We covered some "PC" language, and showed the importance of being able to successfully identify whether a subject is male or female, and with the varied backgrounds, much was brought to the table of the "expected", as a group.
With a few hours they were "on their own" and did successfully "solve" cases of not just "deception indicated" but by Day Two, they so deeply "entered the language" of an abuser that they may have, as I have in the past, felt like showering. They grasped the sorrow that accompanies knowledge, particularly when going well beyond "101" and "deception or truth" but into content.
Knowing a case personality well, they successfully profiled a pedophile and even entered the shoes of those around him; rather than simple condemnation and dismissal, they went to empathy, for example, with collateral victims. This is critical as they moved from the shoes of a 50 year old man, to a 10 year old girl, and on to another where the subject was...and so on.
Polite, supportive of each other, and open minded, they learned and in speaking privately with some, they "got it", meaning, they understood, more than just memorized, certain principle.
The talent in the room was such that they even began, in late Day Two, to move to "leakage"; the most subjective of all our work. Some of the insight was startling in its clarity, and, as is showed, they "knew" things about some of the subjects, from only the statement, that I knew from the actual investigation. This "affirmed" their positions.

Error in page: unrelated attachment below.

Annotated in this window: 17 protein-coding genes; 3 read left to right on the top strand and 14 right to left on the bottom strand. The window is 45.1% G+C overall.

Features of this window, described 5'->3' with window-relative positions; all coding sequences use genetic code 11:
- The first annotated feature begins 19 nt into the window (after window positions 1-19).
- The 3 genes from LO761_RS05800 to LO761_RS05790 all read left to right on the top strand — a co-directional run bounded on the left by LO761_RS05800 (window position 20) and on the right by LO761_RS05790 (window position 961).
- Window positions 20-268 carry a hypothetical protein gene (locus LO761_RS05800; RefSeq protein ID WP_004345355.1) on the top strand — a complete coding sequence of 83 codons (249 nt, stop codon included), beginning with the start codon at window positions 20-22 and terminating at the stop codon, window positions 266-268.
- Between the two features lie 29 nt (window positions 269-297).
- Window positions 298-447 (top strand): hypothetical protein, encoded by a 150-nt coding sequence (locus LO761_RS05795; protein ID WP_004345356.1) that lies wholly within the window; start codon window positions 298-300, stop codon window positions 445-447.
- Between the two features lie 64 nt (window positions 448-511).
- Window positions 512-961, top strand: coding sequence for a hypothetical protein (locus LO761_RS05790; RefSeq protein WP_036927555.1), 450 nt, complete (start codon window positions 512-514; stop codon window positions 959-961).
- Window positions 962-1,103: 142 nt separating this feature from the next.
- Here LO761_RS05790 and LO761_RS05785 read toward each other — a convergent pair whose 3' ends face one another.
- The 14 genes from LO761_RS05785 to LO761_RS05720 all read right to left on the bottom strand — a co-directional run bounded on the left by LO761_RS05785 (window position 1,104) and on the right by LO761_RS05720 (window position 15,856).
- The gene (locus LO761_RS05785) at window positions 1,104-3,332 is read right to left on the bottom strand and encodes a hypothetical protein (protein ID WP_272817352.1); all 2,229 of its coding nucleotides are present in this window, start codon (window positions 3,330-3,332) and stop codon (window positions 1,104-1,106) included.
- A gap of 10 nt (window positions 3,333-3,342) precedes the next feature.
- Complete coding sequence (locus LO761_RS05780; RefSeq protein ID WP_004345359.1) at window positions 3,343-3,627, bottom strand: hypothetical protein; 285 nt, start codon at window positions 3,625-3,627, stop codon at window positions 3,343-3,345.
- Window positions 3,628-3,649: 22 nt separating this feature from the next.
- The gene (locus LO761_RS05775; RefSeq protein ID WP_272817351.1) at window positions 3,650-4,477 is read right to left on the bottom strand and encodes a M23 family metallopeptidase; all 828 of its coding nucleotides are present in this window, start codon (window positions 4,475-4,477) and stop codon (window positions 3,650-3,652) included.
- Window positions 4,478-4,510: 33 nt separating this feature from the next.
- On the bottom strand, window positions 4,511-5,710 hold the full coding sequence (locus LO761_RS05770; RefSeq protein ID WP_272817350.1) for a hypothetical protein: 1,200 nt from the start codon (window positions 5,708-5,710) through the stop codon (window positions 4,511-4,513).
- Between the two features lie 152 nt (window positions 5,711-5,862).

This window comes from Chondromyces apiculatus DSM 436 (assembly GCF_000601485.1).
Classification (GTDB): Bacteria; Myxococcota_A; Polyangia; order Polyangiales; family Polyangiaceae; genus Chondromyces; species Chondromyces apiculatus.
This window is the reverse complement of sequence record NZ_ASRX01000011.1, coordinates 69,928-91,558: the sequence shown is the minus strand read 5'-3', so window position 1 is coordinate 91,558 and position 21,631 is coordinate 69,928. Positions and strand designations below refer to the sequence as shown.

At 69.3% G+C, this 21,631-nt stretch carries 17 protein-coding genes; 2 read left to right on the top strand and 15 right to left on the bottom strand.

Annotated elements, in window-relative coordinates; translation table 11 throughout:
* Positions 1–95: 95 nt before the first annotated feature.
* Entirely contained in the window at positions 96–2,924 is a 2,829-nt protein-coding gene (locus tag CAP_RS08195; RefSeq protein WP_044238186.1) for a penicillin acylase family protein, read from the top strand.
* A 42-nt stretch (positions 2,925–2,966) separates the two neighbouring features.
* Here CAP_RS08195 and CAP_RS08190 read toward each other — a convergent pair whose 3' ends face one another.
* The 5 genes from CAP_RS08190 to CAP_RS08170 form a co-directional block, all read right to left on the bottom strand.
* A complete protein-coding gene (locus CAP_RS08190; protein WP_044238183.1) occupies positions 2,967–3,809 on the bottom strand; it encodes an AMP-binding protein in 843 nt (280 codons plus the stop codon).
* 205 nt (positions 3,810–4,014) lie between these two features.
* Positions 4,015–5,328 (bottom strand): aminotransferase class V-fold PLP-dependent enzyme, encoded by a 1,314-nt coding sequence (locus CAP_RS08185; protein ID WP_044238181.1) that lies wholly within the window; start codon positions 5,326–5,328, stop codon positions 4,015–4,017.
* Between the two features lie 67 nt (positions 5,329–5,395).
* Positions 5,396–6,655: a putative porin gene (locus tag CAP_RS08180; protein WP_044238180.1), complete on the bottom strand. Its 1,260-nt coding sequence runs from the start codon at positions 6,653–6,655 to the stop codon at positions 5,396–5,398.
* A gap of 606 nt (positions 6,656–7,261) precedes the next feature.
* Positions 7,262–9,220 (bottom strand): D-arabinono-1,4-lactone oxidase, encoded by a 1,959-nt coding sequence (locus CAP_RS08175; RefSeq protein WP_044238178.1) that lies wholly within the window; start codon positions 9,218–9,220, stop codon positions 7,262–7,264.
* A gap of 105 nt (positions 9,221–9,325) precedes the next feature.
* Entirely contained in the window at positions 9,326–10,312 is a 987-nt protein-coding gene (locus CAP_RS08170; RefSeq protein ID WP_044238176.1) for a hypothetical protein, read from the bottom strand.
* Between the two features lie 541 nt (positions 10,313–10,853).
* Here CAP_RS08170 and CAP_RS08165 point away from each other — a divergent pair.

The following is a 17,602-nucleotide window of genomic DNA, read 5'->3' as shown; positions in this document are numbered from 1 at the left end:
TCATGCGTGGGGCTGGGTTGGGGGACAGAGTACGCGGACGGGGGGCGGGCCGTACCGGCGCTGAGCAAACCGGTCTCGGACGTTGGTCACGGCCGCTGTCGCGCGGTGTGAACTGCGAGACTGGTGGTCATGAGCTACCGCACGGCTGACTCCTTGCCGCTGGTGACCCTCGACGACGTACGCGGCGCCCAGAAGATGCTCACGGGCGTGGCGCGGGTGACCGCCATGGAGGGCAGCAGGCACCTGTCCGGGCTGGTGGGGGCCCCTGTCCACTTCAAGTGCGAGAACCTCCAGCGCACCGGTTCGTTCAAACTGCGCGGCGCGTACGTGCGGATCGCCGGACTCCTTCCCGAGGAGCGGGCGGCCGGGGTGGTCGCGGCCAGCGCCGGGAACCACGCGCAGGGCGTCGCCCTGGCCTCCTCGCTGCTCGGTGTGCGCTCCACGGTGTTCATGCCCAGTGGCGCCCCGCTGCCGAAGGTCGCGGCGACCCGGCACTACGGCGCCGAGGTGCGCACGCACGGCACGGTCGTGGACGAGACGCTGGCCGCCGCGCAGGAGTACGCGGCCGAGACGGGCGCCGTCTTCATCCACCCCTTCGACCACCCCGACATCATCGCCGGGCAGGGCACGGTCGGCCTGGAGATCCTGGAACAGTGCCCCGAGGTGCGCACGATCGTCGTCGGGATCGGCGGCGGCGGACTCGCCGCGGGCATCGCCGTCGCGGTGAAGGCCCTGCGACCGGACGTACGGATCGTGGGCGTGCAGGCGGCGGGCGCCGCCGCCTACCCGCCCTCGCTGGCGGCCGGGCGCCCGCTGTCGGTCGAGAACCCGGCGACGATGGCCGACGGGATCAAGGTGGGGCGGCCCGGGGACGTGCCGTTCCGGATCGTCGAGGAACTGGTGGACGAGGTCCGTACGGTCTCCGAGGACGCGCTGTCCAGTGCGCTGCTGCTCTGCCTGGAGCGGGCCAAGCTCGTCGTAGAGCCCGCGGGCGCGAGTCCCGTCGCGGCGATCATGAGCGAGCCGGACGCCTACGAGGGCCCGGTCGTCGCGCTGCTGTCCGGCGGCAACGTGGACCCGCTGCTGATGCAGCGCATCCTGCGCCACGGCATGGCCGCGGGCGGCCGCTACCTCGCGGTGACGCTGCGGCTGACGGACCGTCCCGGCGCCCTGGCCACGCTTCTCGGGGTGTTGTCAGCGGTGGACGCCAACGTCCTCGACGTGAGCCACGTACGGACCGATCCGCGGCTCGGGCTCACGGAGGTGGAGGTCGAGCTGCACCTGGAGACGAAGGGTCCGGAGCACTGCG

Several will be going on to more advanced work and they understood the need for continual study. They also grasped how overly simplistic instruction will lead to error and discrediting of our science, and seemed 'impressed' by how much they do not know. This was, personally, very encouraging, as it is something I am regularly reminded of:
Each new statement is a new insight into the complex world of human nature!
I have announced the Online Guided Monthly training for the West Coast, beginning February 25th at 9am PT, and those who successfully complete the initial course are welcome, as they show proficiency in what they have studied to date.
I hope to return to Washington State, particular with the military, as a military representative was sharp, intuitive and also open and eager to learn.
The patriots in attendance discerned the difference between agenda and analysis, and showed both a dedication and an openness, which helps to keep our personal feelings, beliefs and agenda, at bay, as we seek to enter the shoes of others, see things from their linguistic lens and learn what really happened.
The Seattle seminar's pace was a testament to their intelligence, dedication and humility. None bristled about having to be "right", nor when they were "wrong", which was important when allowing the subject to tell us her age.
The input was valuable and is part of a building data base of reactions, as well as turning the "40% rule" on its head, with one comment, on a statement that I have used for many years, that added to a statement of which I did not think anything more could be gleaned!
Always learning, always growing and always letting the truth dictate to us; rather than trying to make our belief system fit into the scenario.
Congratulations to a great group! There were those in attendance who will prosper in advanced, guided training.